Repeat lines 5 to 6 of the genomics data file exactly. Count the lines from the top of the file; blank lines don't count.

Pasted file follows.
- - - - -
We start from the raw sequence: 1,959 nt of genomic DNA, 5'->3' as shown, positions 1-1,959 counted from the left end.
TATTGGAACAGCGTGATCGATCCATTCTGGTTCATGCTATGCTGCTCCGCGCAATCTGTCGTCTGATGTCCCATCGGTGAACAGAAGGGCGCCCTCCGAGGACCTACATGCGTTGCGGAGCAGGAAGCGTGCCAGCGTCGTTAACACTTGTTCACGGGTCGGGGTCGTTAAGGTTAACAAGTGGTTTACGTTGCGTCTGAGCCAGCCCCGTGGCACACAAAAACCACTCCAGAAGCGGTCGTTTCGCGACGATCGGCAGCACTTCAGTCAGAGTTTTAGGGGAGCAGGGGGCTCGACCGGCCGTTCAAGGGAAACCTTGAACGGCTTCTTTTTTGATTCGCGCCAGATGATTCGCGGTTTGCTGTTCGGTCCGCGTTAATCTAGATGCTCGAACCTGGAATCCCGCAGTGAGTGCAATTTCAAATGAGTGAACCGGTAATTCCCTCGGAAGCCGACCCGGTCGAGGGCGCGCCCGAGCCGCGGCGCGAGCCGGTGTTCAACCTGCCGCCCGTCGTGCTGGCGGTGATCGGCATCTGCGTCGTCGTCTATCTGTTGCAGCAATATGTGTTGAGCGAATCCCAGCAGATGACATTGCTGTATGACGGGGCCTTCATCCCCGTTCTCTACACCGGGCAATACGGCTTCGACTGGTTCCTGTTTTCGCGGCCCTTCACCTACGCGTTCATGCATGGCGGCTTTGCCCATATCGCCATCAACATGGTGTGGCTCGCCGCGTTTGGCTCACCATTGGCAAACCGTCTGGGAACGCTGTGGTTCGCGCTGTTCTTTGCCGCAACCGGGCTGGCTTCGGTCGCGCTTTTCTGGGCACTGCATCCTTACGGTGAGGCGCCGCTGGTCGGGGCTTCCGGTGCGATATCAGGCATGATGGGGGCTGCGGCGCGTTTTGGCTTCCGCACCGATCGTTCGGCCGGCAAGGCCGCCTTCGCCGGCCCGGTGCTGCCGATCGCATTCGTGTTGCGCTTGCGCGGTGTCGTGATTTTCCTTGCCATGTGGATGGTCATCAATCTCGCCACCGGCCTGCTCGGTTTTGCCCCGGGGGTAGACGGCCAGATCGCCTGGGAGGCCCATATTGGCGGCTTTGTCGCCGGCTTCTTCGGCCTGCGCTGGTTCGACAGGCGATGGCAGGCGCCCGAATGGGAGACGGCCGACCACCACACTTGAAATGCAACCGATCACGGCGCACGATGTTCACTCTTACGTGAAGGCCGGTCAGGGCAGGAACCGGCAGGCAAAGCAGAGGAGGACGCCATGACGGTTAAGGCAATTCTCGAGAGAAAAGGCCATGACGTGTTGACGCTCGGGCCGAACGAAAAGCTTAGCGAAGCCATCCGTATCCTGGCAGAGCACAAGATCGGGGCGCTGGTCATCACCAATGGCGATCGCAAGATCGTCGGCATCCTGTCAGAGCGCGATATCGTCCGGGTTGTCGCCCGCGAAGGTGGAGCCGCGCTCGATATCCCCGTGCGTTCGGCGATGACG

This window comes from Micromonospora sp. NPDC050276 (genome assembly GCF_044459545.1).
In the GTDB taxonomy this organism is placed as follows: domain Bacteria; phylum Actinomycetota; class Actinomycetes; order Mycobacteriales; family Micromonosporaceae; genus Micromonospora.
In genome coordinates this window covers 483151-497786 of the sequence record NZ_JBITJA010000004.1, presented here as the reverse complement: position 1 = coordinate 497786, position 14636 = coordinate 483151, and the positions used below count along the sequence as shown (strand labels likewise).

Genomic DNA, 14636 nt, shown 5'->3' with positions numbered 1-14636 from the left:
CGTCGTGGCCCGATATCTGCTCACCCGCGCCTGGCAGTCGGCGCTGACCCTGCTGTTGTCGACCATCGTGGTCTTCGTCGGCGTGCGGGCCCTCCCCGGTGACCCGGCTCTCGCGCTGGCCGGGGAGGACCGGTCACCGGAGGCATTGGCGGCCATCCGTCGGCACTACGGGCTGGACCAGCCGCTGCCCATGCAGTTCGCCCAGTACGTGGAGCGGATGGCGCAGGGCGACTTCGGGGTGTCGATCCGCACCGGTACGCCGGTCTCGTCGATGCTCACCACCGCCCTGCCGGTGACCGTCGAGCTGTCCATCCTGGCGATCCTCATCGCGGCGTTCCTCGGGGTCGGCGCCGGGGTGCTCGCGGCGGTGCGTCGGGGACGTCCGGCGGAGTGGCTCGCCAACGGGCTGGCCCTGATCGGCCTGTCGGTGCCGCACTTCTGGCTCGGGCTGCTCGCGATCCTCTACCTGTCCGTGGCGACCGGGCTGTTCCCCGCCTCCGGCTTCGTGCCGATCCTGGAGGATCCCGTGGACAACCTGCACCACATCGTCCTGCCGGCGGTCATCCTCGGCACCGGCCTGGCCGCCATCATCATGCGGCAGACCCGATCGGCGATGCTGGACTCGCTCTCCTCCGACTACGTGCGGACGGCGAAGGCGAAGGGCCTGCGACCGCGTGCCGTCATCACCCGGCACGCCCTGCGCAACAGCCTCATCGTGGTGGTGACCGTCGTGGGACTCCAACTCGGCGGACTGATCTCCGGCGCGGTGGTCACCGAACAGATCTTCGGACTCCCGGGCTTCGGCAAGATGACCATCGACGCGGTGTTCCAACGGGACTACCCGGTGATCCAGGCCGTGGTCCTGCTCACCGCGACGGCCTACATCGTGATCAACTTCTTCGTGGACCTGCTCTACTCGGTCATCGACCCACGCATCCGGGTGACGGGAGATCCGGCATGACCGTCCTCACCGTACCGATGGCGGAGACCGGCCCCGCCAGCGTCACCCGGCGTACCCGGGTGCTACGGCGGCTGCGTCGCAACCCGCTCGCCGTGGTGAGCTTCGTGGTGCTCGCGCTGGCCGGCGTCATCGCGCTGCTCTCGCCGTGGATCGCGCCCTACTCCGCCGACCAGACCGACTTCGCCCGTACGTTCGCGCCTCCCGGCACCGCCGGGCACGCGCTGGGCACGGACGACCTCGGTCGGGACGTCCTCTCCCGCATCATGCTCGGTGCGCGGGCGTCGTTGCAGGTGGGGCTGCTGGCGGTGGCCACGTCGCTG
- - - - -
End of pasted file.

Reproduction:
In genome coordinates this window covers 483151-497786 of the sequence record NZ_JBITJA010000004.1, presented here as the reverse complement: position 1 = coordinate 497786, position 14636 = coordinate 483151, and the positions used below count along the sequence as shown (strand labels likewise).

Genomic DNA, 14636 nt, shown 5'->3' with positions numbered 1-14636 from the left: